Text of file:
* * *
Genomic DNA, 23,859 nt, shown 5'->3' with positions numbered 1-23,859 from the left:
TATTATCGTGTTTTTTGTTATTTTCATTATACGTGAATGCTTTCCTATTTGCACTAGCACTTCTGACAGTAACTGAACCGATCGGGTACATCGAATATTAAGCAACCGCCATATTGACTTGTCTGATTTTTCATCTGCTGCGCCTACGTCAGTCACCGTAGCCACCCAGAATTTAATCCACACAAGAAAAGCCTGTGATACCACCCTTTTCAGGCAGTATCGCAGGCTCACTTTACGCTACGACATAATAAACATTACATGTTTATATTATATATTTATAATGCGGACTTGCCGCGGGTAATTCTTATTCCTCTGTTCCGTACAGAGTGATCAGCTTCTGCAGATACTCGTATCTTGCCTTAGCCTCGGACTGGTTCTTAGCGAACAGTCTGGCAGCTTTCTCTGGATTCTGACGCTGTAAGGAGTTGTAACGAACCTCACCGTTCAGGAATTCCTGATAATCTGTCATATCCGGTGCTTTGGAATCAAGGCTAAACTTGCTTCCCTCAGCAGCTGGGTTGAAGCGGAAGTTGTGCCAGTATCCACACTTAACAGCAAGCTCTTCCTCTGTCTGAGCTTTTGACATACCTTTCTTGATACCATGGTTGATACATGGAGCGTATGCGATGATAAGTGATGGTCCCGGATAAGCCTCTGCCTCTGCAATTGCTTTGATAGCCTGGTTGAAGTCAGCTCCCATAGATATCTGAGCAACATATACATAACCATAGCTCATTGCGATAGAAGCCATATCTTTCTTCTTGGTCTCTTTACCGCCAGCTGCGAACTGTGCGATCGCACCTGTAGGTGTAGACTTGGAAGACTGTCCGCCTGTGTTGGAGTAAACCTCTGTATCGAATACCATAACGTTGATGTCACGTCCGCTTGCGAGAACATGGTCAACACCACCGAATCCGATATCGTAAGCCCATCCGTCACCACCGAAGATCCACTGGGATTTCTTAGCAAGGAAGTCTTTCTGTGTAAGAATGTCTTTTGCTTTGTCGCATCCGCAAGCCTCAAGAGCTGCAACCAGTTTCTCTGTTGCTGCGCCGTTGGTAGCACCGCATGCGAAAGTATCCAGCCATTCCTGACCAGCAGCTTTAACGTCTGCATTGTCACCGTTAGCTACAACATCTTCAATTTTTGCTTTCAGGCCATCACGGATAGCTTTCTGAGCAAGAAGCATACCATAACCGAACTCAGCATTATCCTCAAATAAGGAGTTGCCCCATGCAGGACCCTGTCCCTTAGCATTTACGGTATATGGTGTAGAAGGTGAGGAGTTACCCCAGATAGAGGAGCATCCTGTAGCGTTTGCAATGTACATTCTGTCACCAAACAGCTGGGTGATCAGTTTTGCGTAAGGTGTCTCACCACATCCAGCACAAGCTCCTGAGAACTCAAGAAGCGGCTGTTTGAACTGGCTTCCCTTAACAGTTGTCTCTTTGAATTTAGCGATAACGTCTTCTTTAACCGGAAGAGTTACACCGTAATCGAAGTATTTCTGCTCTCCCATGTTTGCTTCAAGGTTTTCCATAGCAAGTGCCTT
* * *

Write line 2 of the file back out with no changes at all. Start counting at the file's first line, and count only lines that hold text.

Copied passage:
TATTATCGTGTTTTTTGTTATTTTCATTATACGTGAATGCTTTCCTATTTGCACTAGCACTTCTGACAGTAACTGAACCGATCGGGTACATCGAATATTAAGCAACCGCCATATTGACTTGTCTGATTTTTCATCTGCTGCGCCTACGTCAGTCACCGTAGCCACCCAGAATTTAATCCACACAAGAAAAGCCTGTGATACCACCCTTTTCAGGCAGTATCGCAGGCTCACTTTACGCTACGACATAATAAACATTACATGTTTATATTATATATTTATAATGCGGACTTGCCGCGGGTAATTCTTATTCCTCTGTTCCGTACAGAGTGATCAGCTTCTGCAGATACTCGTATCTTGCCTTAGCCTCGGACTGGTTCTTAGCGAACAGTCTGGCAGCTTTCTCTGGATTCTGACGCTGTAAGGAGTTGTAACGAACCTCACCGTTCAGGAATTCCTGATAATCTGTCATATCCGGTGCTTTGGAATCAAGGCTAAACTTGCTTCCCTCAGCAGCTGGGTTGAAGCGGAAGTTGTGCCAGTATCCACACTTAACAGCAAGCTCTTCCTCTGTCTGAGCTTTTGACATACCTTTCTTGATACCATGGTTGATACATGGAGCGTATGCGATGATAAGTGATGGTCCCGGATAAGCCTCTGCCTCTGCAATTGCTTTGATAGCCTGGTTGAAGTCAGCTCCCATAGATATCTGAGCAACATATACATAACCATAGCTCATTGCGATAGAAGCCATATCTTTCTTCTTGGTCTCTTTACCGCCAGCTGCGAACTGTGCGATCGCACCTGTAGGTGTAGACTTGGAAGACTGTCCGCCTGTGTTGGAGTAAACCTCTGTATCGAATACCATAACGTTGATGTCACGTCCGCTTGCGAGAACATGGTCAACACCACCGAATCCGATATCGTAAGCCCATCCGTCACCACCGAAGATCCACTGGGATTTCTTAGCAAGGAAGTCTTTCTGTGTAAGAATGTCTTTTGCTTTGTCGCATCCGCAAGCCTCAAGAGCTGCAACCAGTTTCTCTGTTGCTGCGCCGTTGGTAGCACCGCATGCGAAAGTATCCAGCCATTCCTGACCAGCAGCTTTAACGTCTGCATTGTCACCGTTAGCTACAACATCTTCAATTTTTGCTTTCAGGCCATCACGGATAGCTTTCTGAGCAAGAAGCATACCATAACCGAACTCAGCATTATCCTCAAATAAGGAGTTGCCCCATGCAGGACCCTGTCCCTTAGCATTTACGGTATATGGTGTAGAAGGTGAGGAGTTACCCCAGATAGAGGAGCATCCTGTAGCGTTTGCAATGTACATTCTGTCACCAAACAGCTGGGTGATCAGTTTTGCGTAAGGTGTCTCACCACATCCAGCACAAGCTCCTGAGAACTCAAGAAGCGGCTGTTTGAACTGGCTTCCCTTAACAGTTGTCTCTTTGAATTTAGCGATAACGTCTTCTTTAACCGGAAGAGTTACACCGTAATCGAAGTATTTCTGCTCTCCCATGTTTGCTTCAAGGTTTTCCATAGCAAGTGCCTT